Louisiana election laws are disservice to community
Published 12:21 am Sunday, May 29, 2016
Louisiana’s conflicting election laws occasionally make for incredibly long periods of time between elections and the new administrations taking office.
In presidential election years, municipal elections in small Louisiana communities are moved up to coincide with the state’s presidential partisan primaries.
The result can be a bit frustrating — for elected officials, those that win and those that lose — with nearly four months of time between the March election and taking office July 1.
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For the winners, who were not incumbents, they must sit on the sidelines having earned the privilege bestowed upon them by voters, but being powerless to help.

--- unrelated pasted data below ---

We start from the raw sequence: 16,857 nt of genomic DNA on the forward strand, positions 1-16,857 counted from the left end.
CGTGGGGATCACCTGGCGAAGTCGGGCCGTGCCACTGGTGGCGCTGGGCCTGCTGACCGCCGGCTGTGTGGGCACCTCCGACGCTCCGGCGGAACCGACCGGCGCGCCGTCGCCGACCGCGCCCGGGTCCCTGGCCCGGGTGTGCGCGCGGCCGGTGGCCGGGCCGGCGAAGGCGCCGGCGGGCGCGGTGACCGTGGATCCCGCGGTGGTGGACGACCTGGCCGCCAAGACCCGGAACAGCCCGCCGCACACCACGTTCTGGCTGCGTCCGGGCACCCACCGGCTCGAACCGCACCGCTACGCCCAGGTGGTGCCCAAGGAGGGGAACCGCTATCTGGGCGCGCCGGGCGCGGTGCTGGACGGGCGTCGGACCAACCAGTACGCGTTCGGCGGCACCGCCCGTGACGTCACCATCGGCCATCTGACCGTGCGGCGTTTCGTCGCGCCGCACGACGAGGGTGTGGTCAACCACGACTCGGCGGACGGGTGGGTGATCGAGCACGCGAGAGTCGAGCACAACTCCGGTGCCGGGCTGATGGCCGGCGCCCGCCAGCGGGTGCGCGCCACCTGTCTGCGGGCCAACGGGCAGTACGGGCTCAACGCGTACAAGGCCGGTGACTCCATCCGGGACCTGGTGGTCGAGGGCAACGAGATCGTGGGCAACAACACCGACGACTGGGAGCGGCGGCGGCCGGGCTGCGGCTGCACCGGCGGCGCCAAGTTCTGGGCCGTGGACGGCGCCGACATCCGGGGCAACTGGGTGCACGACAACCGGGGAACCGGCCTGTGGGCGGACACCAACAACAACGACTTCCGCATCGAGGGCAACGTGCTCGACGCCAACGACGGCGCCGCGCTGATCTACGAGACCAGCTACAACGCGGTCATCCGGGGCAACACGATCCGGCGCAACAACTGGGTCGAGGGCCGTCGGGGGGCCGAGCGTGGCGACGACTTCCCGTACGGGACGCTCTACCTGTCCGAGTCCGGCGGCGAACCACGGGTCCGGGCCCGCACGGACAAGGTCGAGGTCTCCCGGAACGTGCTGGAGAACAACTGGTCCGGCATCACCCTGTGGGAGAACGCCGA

The delay also sets up a potential disaster of sorts for the losers. They can simply “check out” from their duties and continue to collect their pay for holding office.
For Vidalia’s newly elected leadership, apparently some of the losing incumbents have been less-than-helpful — we’ve been told — in showing hospitality to their replacements.
While it’s understandable those people would be upset by their losses, their unwillingness to be fully supportive of their replacements and offer any assistance they can does harm mostly to the public they swore to serve.
Next legislative session, we hope Louisiana lawmakers will consider changing the state statute that creates the marathon lame-duck season. Doing so would benefit the public greatly.